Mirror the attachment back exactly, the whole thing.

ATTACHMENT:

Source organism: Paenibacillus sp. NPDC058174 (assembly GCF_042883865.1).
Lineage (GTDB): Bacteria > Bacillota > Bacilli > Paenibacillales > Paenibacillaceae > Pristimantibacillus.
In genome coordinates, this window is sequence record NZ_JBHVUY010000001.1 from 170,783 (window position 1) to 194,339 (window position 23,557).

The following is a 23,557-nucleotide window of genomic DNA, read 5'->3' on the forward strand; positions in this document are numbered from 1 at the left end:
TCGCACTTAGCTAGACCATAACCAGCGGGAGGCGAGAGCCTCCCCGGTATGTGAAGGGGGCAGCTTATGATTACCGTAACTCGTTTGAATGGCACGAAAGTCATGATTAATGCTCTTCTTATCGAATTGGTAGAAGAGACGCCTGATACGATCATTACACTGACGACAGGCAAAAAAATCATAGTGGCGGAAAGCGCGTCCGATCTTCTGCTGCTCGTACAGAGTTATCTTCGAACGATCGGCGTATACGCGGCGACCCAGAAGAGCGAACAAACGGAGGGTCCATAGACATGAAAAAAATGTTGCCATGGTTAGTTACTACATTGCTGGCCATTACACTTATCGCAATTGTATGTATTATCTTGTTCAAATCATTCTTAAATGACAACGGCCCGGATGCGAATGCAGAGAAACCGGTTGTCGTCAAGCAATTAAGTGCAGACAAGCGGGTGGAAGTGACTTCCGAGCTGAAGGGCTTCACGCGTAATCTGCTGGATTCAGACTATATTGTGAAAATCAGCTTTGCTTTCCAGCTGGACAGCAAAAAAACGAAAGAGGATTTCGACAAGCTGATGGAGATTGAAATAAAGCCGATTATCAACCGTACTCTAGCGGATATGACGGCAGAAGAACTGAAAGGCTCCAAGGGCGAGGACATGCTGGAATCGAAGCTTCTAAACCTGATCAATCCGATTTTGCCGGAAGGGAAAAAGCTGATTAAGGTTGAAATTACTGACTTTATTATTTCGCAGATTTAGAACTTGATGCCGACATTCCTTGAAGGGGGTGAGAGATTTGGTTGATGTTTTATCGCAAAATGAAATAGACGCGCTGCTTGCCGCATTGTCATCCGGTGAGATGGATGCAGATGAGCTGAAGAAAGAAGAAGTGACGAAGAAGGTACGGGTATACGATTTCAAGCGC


Source organism: Paenibacillus sp. NPDC058174 (assembly GCF_042883865.1).
Lineage (GTDB): Bacteria > Bacillota > Bacilli > Paenibacillales > Paenibacillaceae > Pristimantibacillus.
In genome coordinates, this window is sequence record NZ_JBHVUY010000001.1 from 170,783 (window position 1) to 194,339 (window position 23,557).

The following is a 23,557-nucleotide window of genomic DNA, read 5'->3' on the forward strand; positions in this document are numbered from 1 at the left end:
TCGCACTTAGCTAGACCATAACCAGCGGGAGGCGAGAGCCTCCCCGGTATGTGAAGGGGGCAGCTTATGATTACCGTAACTCGTTTGAATGGCACGAAAGTCATGATTAATGCTCTTCTTATCGAATTGGTAGAAGAGACGCCTGATACGATCATTACACTGACGACAGGCAAAAAAATCATAGTGGCGGAAAGCGCGTCCGATCTTCTGCTGCTCGTACAGAGTTATCTTCGAACGATCGGCGTATACGCGGCGACCCAGAAGAGCGAACAAACGGAGGGTCCATAGACATGAAAAAAATGTTGCCATGGTTAGTTACTACATTGCTGGCCATTACACTTATCGCAATTGTATGTATTATCTTGTTCAAATCATTCTTAAATGACAACGGCCCGGATGCGAATGCAGAGAAACCGGTTGTCGTCAAGCAATTAAGTGCAGACAAGCGGGTGGAAGTGACTTCCGAGCTGAAGGGCTTCACGCGTAATCTGCTGGATTCAGACTATATTGTGAAAATCAGCTTTGCTTTCCAGCTGGACAGCAAAAAAACGAAAGAGGATTTCGACAAGCTGATGGAGATTGAAATAAAGCCGATTATCAACCGTACTCTAGCGGATATGACGGCAGAAGAACTGAAAGGCTCCAAGGGCGAGGACATGCTGGAATCGAAGCTTCTAAACCTGATCAATCCGATTTTGCCGGAAGGGAAAAAGCTGATTAAGGTTGAAATTACTGACTTTATTATTTCGCAGATTTAGAACTTGATGCCGACATTCCTTGAAGGGGGTGAGAGATTTGGTTGATGTTTTATCGCAAAATGAAATAGACGCGCTGCTTGCCGCATTGTCATCCGGTGAGATGGATGCAGATGAGCTGAAGAAAGAAGAAGTGACGAAGAAGGTACGGGTATACGATTTCAAGCGC